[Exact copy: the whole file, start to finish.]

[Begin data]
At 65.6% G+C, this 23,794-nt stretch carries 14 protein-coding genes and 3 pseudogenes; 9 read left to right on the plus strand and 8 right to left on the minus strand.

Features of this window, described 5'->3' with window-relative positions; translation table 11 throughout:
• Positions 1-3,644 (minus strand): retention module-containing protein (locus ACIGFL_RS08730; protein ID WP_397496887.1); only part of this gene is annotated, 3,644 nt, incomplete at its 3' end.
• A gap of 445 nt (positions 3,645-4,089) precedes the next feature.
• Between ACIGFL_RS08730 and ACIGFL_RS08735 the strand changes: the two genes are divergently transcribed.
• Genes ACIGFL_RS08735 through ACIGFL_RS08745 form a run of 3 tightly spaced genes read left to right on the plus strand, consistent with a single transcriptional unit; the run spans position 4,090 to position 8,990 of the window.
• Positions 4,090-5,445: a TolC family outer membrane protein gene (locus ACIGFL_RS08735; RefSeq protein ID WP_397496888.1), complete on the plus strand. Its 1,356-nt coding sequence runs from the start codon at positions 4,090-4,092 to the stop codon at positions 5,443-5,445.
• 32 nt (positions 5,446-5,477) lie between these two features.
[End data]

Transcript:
At 65.6% G+C, this 23,794-nt stretch carries 14 protein-coding genes and 3 pseudogenes; 9 read left to right on the plus strand and 8 right to left on the minus strand.

Features of this window, described 5'->3' with window-relative positions; translation table 11 throughout:
• Positions 1-3,644 (minus strand): retention module-containing protein (locus ACIGFL_RS08730; protein ID WP_397496887.1); only part of this gene is annotated, 3,644 nt, incomplete at its 3' end.
• A gap of 445 nt (positions 3,645-4,089) precedes the next feature.
• Between ACIGFL_RS08730 and ACIGFL_RS08735 the strand changes: the two genes are divergently transcribed.
• Genes ACIGFL_RS08735 through ACIGFL_RS08745 form a run of 3 tightly spaced genes read left to right on the plus strand, consistent with a single transcriptional unit; the run spans position 4,090 to position 8,990 of the window.
• Positions 4,090-5,445: a TolC family outer membrane protein gene (locus ACIGFL_RS08735; RefSeq protein ID WP_397496888.1), complete on the plus strand. Its 1,356-nt coding sequence runs from the start codon at positions 4,090-4,092 to the stop codon at positions 5,443-5,445.
• 32 nt (positions 5,446-5,477) lie between these two features.